This is The ChangeUnderground for the 29th of March 2021.
I’m your host, Jon Moore
Decarbonise the Air, Recarbonise the Soil!
Indeed folks, 250th episode. I must say it’s been a joy, a lifeline at times and an education. So many people are doing so many things to feed the world and make it a better place.
Over the last few episodes and to be fair, from the beginning of this podcast, there’s been a hint of darkness lurking within the words. Things are crook, global warming of the climate continues. We get colder snaps than we’ve seen for generations but they are the weather not the climate.
I do remain a hopeful person though. Given the situation, I’ve come to the conclusion that we can only do this by acting as one species to assist and save as many other species as we can. Clearly we are in a mass extinction event, even if we look only to vegetable seed varieties and our loss of biodiversity in the last seventy years. Apply that across the entire biosphere and the dangers become obvious.
The pandemic is a microcosm of what we need to do in the climate area. As rich countries race to vaccinate themselves first and the developing world is relegated to the back of the queue, the pointlessness of this selfishness becomes manifest. Now I have great sympathy for those who have lost loved ones. I understand the need to vaccinate everyone all at once but the way it’s rolling out means the poorer parts of the world will still be affected by the virus. While it’s still running around in the human population, evolution guarantees new variants capable, eventually, of overcoming the effectiveness of the current vaccines.
Decarbonising the developed world whilst moving carbon spewing industries to the developing world will ensure we will not meet the planetary goals.
So what’s to be done?
A whole world solution, one size fits all, will not work. Disseminating the knowledge of what works and allowing locals to implement this knowledge, on the ground, seems to me to be the answer.
My journey along this line of thought has been two pronged. Firstly I continue to publish this podcast. Spreading the word on systems that work, my own attempts to do so on the land over which I am custodian and sharing links to the best advice I can find, continues to drive me.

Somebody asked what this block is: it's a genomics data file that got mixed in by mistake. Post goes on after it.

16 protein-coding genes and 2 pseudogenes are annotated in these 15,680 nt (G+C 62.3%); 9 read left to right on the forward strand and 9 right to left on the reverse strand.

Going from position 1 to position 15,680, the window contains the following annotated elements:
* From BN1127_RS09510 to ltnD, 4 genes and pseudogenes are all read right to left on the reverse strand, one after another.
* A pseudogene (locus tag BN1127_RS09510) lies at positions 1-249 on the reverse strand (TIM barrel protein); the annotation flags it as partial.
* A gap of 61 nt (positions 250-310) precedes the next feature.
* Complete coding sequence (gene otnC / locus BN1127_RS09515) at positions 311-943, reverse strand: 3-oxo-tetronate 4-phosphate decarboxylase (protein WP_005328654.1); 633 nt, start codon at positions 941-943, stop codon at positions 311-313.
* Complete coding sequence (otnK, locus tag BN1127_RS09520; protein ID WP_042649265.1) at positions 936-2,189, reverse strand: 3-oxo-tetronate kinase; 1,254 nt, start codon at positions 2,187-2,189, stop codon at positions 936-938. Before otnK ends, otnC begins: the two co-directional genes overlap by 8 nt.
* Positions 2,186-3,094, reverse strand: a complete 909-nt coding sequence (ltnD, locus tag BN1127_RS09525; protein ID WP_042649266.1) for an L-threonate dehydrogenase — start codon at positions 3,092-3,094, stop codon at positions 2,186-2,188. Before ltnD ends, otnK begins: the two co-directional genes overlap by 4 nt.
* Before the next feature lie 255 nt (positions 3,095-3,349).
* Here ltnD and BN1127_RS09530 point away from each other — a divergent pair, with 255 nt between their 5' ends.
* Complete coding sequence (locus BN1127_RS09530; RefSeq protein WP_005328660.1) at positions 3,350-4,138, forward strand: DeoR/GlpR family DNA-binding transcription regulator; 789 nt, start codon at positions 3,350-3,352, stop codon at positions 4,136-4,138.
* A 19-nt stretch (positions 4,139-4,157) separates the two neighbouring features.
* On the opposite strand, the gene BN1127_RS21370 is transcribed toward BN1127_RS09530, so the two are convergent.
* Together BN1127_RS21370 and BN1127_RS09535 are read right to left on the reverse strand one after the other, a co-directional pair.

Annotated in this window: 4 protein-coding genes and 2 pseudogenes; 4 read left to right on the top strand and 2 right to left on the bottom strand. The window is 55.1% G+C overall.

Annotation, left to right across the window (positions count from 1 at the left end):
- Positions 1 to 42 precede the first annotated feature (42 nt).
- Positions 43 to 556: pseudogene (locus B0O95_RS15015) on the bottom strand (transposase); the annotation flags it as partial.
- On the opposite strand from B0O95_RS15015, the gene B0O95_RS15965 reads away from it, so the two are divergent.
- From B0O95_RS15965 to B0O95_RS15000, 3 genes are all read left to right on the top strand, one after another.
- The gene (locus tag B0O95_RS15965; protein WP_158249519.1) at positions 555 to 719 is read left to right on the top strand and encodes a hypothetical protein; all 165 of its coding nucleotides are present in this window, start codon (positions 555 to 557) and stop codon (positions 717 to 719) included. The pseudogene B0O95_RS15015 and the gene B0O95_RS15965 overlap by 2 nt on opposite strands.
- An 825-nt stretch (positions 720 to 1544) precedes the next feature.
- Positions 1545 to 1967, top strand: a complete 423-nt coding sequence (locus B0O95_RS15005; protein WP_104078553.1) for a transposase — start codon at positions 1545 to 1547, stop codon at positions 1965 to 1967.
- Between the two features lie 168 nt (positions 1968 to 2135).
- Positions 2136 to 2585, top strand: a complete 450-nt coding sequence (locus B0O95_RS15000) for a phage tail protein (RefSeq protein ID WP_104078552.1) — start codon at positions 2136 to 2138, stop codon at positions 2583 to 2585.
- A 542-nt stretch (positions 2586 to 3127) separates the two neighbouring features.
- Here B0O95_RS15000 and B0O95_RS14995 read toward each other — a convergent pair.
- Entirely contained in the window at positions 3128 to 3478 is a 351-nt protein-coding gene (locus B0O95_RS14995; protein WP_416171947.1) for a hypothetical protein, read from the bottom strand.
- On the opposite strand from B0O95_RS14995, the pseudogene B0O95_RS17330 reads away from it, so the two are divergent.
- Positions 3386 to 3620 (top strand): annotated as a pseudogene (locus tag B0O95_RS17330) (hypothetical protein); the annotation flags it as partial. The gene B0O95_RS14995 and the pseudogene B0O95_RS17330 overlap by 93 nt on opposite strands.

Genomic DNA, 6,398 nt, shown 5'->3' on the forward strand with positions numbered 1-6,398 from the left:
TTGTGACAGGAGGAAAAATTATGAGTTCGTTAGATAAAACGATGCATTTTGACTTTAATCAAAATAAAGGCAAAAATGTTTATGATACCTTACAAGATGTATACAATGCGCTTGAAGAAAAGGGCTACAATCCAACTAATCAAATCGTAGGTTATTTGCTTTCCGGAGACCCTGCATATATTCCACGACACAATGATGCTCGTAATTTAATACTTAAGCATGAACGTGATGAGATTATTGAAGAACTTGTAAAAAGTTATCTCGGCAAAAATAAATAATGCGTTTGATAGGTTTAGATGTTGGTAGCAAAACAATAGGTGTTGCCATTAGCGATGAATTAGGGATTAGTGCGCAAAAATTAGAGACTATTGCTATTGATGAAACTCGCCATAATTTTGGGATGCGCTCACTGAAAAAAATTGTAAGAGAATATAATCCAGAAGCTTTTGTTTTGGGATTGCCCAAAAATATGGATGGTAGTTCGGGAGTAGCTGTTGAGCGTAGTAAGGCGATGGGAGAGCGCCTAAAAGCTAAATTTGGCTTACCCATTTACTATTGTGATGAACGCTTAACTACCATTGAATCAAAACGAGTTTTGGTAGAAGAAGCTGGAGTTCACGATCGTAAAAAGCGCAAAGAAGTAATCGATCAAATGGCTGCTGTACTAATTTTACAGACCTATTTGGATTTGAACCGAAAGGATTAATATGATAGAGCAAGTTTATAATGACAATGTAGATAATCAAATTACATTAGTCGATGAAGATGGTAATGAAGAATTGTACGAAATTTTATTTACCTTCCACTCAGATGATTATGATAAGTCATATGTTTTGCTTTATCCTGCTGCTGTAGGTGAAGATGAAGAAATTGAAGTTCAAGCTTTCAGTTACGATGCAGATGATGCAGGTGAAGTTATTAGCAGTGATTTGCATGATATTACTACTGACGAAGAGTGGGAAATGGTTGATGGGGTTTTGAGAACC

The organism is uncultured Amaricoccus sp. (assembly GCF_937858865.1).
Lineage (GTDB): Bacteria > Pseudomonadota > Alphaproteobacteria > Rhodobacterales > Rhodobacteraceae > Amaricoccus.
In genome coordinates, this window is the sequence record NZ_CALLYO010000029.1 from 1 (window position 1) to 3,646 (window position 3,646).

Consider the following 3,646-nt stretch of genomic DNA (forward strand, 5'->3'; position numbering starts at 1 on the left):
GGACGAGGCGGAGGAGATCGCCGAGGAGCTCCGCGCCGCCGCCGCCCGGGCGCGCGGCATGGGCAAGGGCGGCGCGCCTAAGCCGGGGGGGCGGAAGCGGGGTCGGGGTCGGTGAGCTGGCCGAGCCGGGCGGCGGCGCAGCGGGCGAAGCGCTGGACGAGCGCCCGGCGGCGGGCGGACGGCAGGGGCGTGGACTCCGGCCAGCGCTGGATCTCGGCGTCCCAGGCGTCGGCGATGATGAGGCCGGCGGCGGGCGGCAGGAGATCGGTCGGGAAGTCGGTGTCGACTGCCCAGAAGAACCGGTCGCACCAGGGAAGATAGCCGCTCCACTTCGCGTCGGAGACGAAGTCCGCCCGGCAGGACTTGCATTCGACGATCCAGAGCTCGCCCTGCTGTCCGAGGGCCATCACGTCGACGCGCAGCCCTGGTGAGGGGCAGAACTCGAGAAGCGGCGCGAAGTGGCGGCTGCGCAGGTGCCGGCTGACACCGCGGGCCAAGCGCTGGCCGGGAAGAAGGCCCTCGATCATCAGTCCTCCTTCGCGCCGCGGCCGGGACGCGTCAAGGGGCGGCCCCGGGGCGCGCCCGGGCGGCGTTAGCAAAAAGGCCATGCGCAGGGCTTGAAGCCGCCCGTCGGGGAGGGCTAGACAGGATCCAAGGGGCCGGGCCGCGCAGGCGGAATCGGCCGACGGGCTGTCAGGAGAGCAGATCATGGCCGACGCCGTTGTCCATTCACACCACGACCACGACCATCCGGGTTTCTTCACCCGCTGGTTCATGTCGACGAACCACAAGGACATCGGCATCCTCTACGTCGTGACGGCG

The second string in my bow has been the courses I put out into the wilds of the interwebs. The hope being to train a cadre of no-dig gardeners to change the world one garden bed at a time. This is happening and gives me great pleasure to see people changing their lives and that of the biosphere for the better. The “lots of little steps adding up to great change” approach.
But the missing part has been a greater connection to the developing world. To that end I started googling. Nothing popped out as a way forward. Then I remembered a podcast: Climate Change Unfolding produced by Sam Ward out of Uganda. [Link in the show notes.] A few emails later and I was in touch with Jenny from the Bubugo Conservation Trust.
This is an organisation doing the work that needs to be done. An holistic approach with a demonstration farm as part of their work but I’ll come back to that. A reading room to promote literacy levels and educational standards, a program to restore the riverbank of the Nile, work on alternative, non tree based, fuels, a tree nursery to reestablish tree cover, support of local schools, the albino population and children with disabilities as well as the demonstration farm. There’s a fair bit going on that fits nicely with the “decarbonise the air, recarbonise the soil” tag line and ethos of this podcast.
An educated population is better able to assess local issues and implement the necessary changes. Reforestation and the demonstration farm are twin visions that intertwine and make sense out of both alternative fuel sources and riverbank restoration.
From the Bubugo Conservation Trust Website, which is currently undergoing some restoration work itself.
Agriculture is the primary source of livelihood for the Bubugo community. However, increasing population pressure and land fragmentation is resulting in increased problems with yield and soils- a nationwide problem. [In Uganda] Jenny and Charlie are developing a demonstration farm on their land, showcasing sustainable land management ideas which can be taken up easily by local farmers. We hope to further expand this work to include educational lectures in the reading room, and to work with other local NGOs to support the dissemination of sustainable agricultural land management practices for improved livelihoods and soil quality.
So, where is all this leading? It’s time to put my money where my mouth is, as they say. For every copy of the ChangeUnderground Academy No-Dig Gardening course on the World Organic News website that sells I’ll transfer $10 to the Bubugo Conservation Trust. Further, for every coffee someone buys me on the “Buy Me a Coffee” link on that same website, I’ll transfer 10% of that to the trust. The aim is to raise $2,500 a year. These monies will be applied to the demonstration farm and its outreach work.
There are links to both of these ways to support the Trust and to do the work we need to do to avoid these annual once in a hundred year climatic events we are all experiencing.
And in the process we decarbonise the air and recarbonise the soil.
Thank you all for listening and I’ll be back next week with the first of the next 250 episodes.
The ChangeUnderground Academy No-Dig Gardening Course:
Climate Change Unfolding
Bubugo Conservation Trust